An Atlas Tutorial

Introduction

Atlas is a key component in the WorldForge architecture. It is an object-oriented protocol for communications between processes. These processes may be on the same machine, or machines hundreds of miles apart. The protocol can use all manner of media to transmit information, including files, streams and possibly even shared memory in the future. This tutorial will help you understand the kind of data that can be transmitted with Atlas, and hopefully encourage you to use it in your applications.

Atlas and its Implementations

Atlas is often confused with the libraries that implement it, like Atlas-C++ and Atlas-Python. These are two libraries that implement Atlas, written in different programming languages, but to confuse the issue even more, they don't always transmit the same thing for the same data. The XML implementation of atlas looks quite different to a 'packed ascii' version, and a computer expecting one format will not understand another format. It is up to the library programmer to allow computers to negotiate which version of the protocol they are to use.

Data Types

Atlas data is constructed using five primitive types: There is no limit on the sizes of these data types, though practical circumstances will place limitations on the protocol. One would expect a limit of 32 bits for an integer, 64 for a floating point number, and a whopping 2GB for character strings, lists and maps. Strings are binary transparent, and thus can contain characters like \0 without having them interpreted as commands by the computer.

A common way of describing the data types is as follows:

Lists

A list is an ordered collection of data objects, of any type. You can have lists of integers, lists of floats, lists of strings, mixed lists, and even lists containing other lists and maps. This allows for aggreggation or clumping together of data. Complex structures can be created this way. For instance:

[1, 2, 3, [4.0, 5.0], ["six", "seven", "eight"], 9, 10]

"Ordered" means that the elements of the list will maintain their order, not that they will be sorted.

Maps

A map is an unordered collection of data objects, of any type. It is not a description of geographical landscape in this context, though one application of Atlas may be to transmit and store geographical information. Data objects are named for retrieval. A map may contain any kind and mix of data objects. Note that implementations of atlas may reorder the contents of maps, so you should never rely on the ordering of objects in a map. A sample map example:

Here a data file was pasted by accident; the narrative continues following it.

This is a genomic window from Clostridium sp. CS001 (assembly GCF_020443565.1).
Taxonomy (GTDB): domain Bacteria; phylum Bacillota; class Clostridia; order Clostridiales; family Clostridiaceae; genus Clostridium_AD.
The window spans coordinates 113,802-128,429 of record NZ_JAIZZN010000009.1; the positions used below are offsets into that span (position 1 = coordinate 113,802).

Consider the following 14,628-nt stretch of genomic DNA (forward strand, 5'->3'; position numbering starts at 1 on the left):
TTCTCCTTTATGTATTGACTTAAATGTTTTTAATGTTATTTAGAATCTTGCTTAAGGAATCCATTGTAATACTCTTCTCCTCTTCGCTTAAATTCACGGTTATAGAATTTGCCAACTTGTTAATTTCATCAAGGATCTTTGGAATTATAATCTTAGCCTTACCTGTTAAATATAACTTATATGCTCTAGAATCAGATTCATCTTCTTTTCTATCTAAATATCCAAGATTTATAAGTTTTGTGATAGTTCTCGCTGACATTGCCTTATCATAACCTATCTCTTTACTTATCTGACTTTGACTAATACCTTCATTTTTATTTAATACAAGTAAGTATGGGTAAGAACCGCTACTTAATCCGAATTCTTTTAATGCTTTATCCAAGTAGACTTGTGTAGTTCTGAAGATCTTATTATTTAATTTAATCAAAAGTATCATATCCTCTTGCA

{name:"Mary", kids:0, pets:3, husband:"Geoff"}

Objects

An object is a specialized kind of map. It has two required key:value elements - id and parents. id is a string, parents is a list. The id field must be unique. For instance:

{id:"F98", parents:["human"], name:"Joe"}

Classes

An atlas class is a kind of object, with the value objtype:"class" to express its nature. All classes inherit from root_entity in the atlas class hierarchy. The class is really no different from an object except that it is expected to be static - nothing should manipulate its attributes. For instance:

{id:"human", objtype:"class", parents:["living"], description:"This creature walks"}

So the object with id 'F98' ('Joe') inherits the description field from the class object with the id 'human'.

Operations

An atlas operation is an object that inherits from root_operation. They are something like remote method calls, in other words a request to execute a command at the other end of the connection. However, they do not return values, as they are really only messages to the object, the response (if any) is up to the object itself. In operation objects, objtype is set to "op". The operation may include the to, from, and args fields.

The to field specifies the object to send the operation to, the from field specifies the object sending the operation, and the args field is a list of parameters for the call. For instance:

{objtype:"op", parents:["get"], from:"account_id_3423", args[ {id:"root_operation"} ] }

This operation requests the id of object "root_operation" by the object account_id_3423.

Interfaces

There needs to be some means of determining what operations can be performed on an object. These can be defined in an object by an attribute object called an interface. Interface objects inherit from root_interface. (You'll notice there are a number of these 'root' objects. In fact, they all inherit from the atlas 'root' class. Atlas has a standard class hierarchy that is similar to an API. This has been extended in WorldForge to create the atlas_game hierarchy of classes.)

Conclusion

The Atlas protocol is a powerful medium for software communications. It is highly extensible, allowing new Class hierarchies to be developed for specific purposes. We expect the protocol to find uses in a wide range of fields outside the gaming development community. Designed to convey object-oriented semantics within a computer system, it is a useful tool in this paradigm of programming. It provides a conceptually simple way of developing a distributed system.

We can expect many extensions to both Atlas and its implementations, we have a lot to thank its creators.